Expansive, isolated beaches, savannah uplands, sweltering tropical bamboo forests covering volcanic peaks, rivers and waterfalls aplenty, lush mountain ranges, semi-desert - these can all be seen and experienced in Cameroon. Add to this the more than 130 ethnic tribes speaking dozens of languages, various religions, and a variety of wild animals, and you end up with a country rich in diversity.

Cameroon is in West Africa, nestled in the crook of the continent formed by the Gulf of Guinea. Cameroon shares borders with Nigeria, Chad, Central African Republic, Congo, Gabon and Equatorial Guinea. The same Gulf of Guinea in the west provides Cameroon with a natural harbor. Most business and tourist activities in Cameroon start in Yaounde, the capital city, or Douala, the economic hub of the country.

Germany, Great Britain and France added to the culture of the country and its people. The influence of the latter two remains the strongest, with English and French the official languages. Cameroonians are friendly in nature, love music and food and are ardent foot ball (soccer) fans.

Travelers can enter Cameroon via Europe and other African countries by flying into either Yaounde or Douala. Another option are bush taxis between the cities and border crossings. Charter air companies and the national airline offer domestic flights.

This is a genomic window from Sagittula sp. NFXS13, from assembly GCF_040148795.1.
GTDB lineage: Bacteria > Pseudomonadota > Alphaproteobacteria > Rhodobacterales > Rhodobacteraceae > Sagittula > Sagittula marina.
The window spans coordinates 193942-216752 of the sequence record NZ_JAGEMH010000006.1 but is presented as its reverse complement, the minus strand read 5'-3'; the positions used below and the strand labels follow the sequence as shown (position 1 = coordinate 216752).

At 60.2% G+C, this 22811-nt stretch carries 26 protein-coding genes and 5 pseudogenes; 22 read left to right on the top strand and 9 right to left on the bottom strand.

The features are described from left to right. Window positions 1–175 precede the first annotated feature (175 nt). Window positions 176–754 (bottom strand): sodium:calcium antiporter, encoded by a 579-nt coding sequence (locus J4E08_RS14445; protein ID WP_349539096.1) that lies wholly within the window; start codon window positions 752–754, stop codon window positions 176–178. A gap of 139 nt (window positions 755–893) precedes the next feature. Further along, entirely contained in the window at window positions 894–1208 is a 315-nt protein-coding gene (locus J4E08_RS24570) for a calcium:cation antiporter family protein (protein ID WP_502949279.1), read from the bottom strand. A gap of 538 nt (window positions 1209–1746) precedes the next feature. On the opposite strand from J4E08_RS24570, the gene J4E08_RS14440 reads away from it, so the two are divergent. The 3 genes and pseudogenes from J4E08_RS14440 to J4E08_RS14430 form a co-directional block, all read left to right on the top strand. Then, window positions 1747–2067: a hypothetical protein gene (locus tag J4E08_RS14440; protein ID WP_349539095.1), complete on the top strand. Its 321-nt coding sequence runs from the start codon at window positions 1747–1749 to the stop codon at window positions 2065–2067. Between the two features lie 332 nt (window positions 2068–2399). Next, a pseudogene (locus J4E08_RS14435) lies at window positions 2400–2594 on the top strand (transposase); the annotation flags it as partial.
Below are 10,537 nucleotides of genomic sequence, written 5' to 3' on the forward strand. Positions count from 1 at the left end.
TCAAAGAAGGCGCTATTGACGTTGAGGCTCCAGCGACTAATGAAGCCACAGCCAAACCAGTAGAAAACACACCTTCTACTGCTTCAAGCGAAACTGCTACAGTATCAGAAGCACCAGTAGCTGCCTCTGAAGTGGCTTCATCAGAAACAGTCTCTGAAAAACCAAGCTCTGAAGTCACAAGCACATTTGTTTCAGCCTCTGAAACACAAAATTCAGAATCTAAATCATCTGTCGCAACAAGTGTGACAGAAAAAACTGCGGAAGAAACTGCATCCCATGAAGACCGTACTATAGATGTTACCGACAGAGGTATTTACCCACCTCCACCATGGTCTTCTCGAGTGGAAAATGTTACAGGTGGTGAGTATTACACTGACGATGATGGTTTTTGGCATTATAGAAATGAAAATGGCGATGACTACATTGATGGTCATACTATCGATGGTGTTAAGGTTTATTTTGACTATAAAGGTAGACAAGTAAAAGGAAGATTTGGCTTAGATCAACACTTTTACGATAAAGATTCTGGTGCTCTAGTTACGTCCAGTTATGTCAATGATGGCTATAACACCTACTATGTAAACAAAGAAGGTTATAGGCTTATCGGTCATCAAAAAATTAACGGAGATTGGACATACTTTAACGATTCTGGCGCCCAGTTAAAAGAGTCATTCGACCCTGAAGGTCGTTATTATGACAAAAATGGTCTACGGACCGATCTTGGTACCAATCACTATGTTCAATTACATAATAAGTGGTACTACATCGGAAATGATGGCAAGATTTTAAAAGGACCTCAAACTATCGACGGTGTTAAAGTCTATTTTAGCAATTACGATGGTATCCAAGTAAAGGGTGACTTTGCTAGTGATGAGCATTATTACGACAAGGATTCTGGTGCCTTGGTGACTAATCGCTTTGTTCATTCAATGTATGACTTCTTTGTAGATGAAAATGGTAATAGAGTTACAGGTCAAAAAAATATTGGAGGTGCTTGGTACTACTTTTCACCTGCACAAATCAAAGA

Paved roads are normally in good condition but secondary roads become impassable after heavy rains; remember to drive on the right. Speedboats connect many small ports along the Cameroon coastline as well as connecting Cameroon with Nigeria. Railways connect Yaounde, Douala and cities in northern Cameroon with the rest of the country, running all the way into neighboring Central African Republic.

Even though Cameroon can claim most telecommunication services (Internet cafes, mobile phones, local and long distance phones, fax services and satellite television), it cannot boast about the reliability or availability of such services. Most services are only found in the two main cities.

Credit cards and traveler's checks are not widely accepted or exchanged. Foreign currency can be exchanged with ease. Cameroon cannot be viewed as a budget destination, compared to some of the other countries in West Africa. The climate is moderate with a rainy season, May-October.

Medical facilities, even private facilities, are limited in Cameroon. The same holds true for pharmacies.

Traveling in Cameroon, especially in the regions bordering Chad, Central African Republic and Congo, is very dangerous. Any road travel outside of Yaounde and Douala should only be done during daylight, in a convoy of three or more vehicles, and preferably with an armed local escort. Crime is a serious problem in Cameroon with armed banditry and carjacking high on the list. Property thefts are often violent and traveling after dark should be avoided. Business scams and counterfeit currencies pose serious challenges to the visiting business traveler.

For a free map of Cameroon and more detailed information, be sure to click on the Destination Brief above.

Please note: the situation in Cameroon can be volatile and dynamic. You are encouraged to purchase an Intelligence Brief ($7.50) or Destination Tracker ($25) for complete, up-to-the-minute information on the Country, Security and Health, Local Travel Alerts, Entry/exit requirements, Transportation, Communications/Technology, Legal and Financial situation, Environmental concerns and Language in Cameroon.






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